Steptoe & Johnson PLLC: Pennsylvania Superior Court Challenges Dunham Rule for Marcellus Shale

Steptoe & Johnson PLLC: Pennsylvania Superior Court Challenges Dunham Rule for Marcellus Shale

By Russell L. Schetroma

In 1882, the Pennsylvania Supreme Court announced a presumption that a reservation of "minerals" does not include oil absent evidence within the four corners of the deed of a contrary intent. Dunham v. Kirkpatick, 101 Pa. 36 (1882) [enhanced version available to subscribers]. In 1960, the Supreme Court announced that its decision in Dunham was a rule of Pennsylvania property law and that pursuant to the Dunham logic, a grant or reservation of "oil" would not include "gas" absent clear expression of the parties' intent to do so. Highland v. Commonwealth, 161 A.2d 390 (Pa. 1960) [enhanced version] was a rule of Pennsylvania property law.

In  Butler v. Charles Powers Estate, the Court of Common Pleas of Susquehanna County was faced with a similar claim that a reservation of "one half the minerals and Petroleum Oils" included the Marcellus Shale and, therefore, any gas contained therein. The Common Pleas court ruled that Dunham and Highland controlled the case and dismissed the claim on preliminary motion.

On September 7, 2011, the Superior Court of Pennsylvania (at No. 1795 MDA 2010,  2011 PA Super 198 [enhanced version / unenhanced version available from lexisONE Free Case Law]) reversed and remanded Butler, ruling that the Plaintiffs should be given the right to develop a record in an attempt to prove: a) that the Marcellus Shale is a "mineral" and therefore within the reservation; b) that as unconventional gas, Marcellus Shale gas was not the type of natural gas contemplated in Dunham and Highland; and c) that shale may be more similar to coal than conventional oil and gas reservoirs, so that under Pennsylvania's nearly unique position that coalbed methane is owned by the owner of the coal (see U.S. Steel Corp. v. Hoge, 468 A.2d 1380 (Pa. 1983) [enhanced version]), the owner of the shale may own any gas contained therein.

Butler is a very unfortunate decision, and it is hard to imagine a more unfortunate time for an appellate court to introduce uncertainty into a fundamental issue of property law. It challenges a settled and widely followed principle of Pennsylvania property law while remanding the case for trial and probable subsequent appeal that will leave this fundamental issue of oil and gas title law uncertain for many years.  (Read the entire opinion in Butler by clicking HERE.)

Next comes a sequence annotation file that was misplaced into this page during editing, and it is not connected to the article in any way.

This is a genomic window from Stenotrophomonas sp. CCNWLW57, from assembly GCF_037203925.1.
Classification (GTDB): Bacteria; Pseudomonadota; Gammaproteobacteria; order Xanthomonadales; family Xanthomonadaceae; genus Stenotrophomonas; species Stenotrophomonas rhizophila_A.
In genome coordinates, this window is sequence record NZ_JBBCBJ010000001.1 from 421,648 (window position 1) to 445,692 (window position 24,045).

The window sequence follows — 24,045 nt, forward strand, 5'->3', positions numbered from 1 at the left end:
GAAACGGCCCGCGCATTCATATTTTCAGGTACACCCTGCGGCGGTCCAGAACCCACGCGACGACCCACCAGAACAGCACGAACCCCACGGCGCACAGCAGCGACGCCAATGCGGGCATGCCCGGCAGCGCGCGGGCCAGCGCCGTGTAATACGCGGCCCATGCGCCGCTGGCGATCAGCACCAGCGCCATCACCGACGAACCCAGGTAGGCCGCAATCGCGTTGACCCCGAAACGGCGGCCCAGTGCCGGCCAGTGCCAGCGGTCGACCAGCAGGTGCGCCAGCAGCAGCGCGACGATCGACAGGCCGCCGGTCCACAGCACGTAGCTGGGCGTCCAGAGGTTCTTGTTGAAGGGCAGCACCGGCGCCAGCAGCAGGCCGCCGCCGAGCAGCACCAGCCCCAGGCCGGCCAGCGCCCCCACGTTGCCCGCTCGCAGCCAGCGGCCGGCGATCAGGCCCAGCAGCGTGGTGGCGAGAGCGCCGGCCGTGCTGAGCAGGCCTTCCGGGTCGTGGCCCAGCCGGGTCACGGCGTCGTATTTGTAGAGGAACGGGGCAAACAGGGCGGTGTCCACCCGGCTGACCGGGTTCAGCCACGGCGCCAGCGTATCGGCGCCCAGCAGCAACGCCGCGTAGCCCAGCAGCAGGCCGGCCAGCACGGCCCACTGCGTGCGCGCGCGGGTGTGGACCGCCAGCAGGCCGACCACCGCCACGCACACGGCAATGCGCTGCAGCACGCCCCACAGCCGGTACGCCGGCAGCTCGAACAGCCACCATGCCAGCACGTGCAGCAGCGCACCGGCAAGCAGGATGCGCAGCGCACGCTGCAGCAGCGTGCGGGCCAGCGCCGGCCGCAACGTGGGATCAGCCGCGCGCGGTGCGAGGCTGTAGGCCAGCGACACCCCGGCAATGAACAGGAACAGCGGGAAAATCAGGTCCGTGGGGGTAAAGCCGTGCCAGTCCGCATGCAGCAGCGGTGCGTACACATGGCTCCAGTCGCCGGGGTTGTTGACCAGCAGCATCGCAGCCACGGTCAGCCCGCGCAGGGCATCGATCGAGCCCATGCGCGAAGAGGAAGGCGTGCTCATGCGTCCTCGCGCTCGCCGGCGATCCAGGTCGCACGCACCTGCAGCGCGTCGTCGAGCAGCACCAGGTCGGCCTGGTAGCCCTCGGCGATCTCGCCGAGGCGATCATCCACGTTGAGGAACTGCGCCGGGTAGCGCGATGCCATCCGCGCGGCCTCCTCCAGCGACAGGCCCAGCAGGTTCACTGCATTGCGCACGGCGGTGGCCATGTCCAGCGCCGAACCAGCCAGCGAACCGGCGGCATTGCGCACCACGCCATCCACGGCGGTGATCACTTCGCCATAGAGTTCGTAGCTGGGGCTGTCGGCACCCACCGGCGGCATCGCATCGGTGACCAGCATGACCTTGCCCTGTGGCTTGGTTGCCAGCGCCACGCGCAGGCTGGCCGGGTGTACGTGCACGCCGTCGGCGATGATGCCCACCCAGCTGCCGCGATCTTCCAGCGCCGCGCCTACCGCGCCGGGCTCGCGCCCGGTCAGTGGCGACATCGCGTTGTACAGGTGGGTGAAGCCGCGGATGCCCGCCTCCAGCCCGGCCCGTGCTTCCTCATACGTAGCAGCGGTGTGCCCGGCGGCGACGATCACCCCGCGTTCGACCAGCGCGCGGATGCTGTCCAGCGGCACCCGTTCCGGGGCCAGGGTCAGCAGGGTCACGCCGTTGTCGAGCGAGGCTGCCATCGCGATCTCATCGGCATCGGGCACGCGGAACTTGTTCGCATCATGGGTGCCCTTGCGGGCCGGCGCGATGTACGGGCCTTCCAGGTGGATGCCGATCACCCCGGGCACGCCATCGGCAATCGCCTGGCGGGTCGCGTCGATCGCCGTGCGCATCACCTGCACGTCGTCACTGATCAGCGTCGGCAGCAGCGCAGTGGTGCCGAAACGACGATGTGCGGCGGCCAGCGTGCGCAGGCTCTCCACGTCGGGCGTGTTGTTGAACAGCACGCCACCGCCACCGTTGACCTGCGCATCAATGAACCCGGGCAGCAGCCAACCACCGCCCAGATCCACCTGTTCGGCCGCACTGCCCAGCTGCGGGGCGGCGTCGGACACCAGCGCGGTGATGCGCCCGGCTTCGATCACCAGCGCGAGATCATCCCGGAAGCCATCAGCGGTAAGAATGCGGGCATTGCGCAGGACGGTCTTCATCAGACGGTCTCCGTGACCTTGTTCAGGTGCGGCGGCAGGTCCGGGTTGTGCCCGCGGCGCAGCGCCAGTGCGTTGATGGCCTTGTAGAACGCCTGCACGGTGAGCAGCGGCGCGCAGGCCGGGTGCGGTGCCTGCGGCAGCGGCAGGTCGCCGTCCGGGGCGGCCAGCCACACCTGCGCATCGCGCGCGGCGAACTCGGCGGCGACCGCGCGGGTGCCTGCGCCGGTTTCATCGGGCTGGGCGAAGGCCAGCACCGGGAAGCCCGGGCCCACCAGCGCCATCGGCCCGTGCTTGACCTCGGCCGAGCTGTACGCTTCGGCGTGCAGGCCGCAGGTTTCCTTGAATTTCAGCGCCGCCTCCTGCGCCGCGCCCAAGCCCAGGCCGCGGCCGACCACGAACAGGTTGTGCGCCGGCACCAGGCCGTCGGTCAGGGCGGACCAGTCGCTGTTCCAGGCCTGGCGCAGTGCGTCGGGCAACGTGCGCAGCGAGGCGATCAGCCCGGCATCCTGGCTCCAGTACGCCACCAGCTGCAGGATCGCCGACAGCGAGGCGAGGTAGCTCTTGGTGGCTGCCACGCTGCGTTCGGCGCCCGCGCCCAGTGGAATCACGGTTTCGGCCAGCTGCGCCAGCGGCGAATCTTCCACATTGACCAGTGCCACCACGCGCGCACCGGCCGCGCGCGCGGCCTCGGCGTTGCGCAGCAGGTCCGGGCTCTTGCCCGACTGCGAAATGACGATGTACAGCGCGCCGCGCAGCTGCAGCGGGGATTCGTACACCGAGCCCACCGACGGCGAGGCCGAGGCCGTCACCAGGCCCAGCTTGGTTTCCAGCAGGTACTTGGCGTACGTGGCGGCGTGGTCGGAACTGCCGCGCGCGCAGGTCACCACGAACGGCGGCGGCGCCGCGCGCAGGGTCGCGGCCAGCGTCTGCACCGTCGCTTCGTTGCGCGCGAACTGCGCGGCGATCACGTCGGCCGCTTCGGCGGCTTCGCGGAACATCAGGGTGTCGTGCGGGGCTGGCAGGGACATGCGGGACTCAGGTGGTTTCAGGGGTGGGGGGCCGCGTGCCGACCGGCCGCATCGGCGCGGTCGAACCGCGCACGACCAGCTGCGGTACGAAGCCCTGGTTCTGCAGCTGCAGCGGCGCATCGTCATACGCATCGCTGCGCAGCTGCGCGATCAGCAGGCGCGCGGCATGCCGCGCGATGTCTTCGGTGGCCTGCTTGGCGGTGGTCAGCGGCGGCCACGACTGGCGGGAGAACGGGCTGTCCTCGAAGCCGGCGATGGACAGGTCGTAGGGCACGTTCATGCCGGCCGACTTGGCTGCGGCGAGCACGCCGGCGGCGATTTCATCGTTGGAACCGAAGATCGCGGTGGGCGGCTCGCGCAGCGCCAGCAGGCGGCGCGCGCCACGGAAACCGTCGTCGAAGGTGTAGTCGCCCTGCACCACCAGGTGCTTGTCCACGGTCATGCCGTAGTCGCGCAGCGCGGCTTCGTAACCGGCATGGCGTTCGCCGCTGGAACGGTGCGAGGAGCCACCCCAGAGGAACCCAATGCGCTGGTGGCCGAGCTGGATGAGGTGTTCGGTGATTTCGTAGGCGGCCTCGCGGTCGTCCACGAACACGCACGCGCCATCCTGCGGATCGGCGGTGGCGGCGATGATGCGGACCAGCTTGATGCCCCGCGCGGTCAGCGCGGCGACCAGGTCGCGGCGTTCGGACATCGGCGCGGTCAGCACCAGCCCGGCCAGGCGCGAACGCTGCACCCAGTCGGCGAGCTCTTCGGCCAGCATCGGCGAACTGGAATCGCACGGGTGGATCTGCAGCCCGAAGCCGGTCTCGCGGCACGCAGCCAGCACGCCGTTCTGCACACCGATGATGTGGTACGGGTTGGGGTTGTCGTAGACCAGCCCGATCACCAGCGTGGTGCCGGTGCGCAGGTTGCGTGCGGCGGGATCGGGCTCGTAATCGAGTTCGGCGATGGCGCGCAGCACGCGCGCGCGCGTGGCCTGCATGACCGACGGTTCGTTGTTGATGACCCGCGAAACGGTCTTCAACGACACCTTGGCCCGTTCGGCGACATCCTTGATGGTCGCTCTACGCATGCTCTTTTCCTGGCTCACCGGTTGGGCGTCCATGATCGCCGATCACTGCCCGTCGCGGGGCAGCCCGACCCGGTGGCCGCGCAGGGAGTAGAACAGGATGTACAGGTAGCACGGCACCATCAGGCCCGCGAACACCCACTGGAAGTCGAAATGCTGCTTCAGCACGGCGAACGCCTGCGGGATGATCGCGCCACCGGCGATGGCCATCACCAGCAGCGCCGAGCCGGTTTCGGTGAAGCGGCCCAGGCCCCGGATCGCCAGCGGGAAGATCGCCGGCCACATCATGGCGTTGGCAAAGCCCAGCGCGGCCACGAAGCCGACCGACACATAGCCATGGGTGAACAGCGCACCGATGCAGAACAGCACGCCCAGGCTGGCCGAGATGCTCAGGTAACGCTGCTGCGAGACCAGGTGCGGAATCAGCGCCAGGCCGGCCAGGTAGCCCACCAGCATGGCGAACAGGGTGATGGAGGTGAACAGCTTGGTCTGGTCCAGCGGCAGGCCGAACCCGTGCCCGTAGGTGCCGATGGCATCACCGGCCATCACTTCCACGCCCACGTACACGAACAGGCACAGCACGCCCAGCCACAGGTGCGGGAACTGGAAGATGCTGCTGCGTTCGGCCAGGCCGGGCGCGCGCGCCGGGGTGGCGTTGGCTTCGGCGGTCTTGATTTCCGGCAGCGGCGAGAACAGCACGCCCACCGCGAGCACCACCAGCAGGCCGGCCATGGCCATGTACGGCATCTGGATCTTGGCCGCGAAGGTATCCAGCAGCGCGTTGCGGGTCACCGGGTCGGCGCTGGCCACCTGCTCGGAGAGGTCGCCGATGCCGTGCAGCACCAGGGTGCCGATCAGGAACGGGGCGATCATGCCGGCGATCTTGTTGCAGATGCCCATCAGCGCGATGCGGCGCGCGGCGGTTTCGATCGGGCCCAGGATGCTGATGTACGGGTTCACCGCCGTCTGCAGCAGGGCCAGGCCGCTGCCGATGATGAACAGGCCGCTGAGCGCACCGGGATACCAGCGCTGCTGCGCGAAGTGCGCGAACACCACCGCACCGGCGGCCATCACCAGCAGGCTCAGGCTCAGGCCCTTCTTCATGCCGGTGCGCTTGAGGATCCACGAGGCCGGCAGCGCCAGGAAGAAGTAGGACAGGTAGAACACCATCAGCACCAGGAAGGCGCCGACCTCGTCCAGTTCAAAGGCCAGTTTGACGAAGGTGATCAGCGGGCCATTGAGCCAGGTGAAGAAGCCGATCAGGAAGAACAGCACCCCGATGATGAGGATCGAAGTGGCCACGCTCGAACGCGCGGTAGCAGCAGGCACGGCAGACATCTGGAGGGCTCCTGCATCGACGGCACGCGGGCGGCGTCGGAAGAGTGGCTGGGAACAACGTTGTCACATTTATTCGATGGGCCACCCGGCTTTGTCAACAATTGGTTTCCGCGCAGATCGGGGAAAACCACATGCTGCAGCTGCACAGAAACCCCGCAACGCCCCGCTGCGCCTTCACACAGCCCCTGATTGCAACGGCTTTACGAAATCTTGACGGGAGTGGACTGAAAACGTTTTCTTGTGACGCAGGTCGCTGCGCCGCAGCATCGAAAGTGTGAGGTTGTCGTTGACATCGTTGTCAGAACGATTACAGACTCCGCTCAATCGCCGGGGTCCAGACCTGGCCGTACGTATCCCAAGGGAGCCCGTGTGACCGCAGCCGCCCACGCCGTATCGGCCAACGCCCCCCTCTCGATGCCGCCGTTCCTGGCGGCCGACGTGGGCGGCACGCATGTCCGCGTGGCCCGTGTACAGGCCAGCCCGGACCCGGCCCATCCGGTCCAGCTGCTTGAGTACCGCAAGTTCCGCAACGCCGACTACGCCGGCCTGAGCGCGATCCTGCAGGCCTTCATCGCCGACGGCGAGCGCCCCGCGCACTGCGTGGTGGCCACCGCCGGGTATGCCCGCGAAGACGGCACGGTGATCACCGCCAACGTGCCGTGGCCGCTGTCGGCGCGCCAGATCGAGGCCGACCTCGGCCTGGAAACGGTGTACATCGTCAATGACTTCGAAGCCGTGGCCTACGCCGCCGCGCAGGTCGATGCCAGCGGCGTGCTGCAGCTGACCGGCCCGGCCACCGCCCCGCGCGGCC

What to do? It is essential that companies with significant Marcellus Shale holdings review the Butler case and arrange for competent participation in the trial and any subsequent appeal of the case.  Industry should encourage an immediate review of Butler by the Pennsylvania Supreme Court in an effort to shorten the extended period of uncertainty that will result from waiting for pre-trial procedures, discovery, trial, post-trial motions, and another appeal to the Superior Court. 

Titles that rely upon any application of Dunham and Highland must be identified and segregated. Some companies may elect to defer drilling on such parcels until the uncertainty created by the Superior Court is resolved. Companies need to review their force majeure language to determine if it can be used to assert a continuance of leases pending a resolution of this unanticipated legal uncertainty. So long as competitors avoid leases affected by this uncertainty, perhaps custom, issue-specific lease extensions can be obtained from landowners.

In all events, it must be remembered that the result of Butler is only uncertainty, and that no final decision was made on the application of Dunham, Highland or Hoge. However, Butler does have the potential for judicially-caused land title chaos affecting the Commonwealth's greatest potential driver of wealth and employment, and thus the uncertainty should not be taken lightly.

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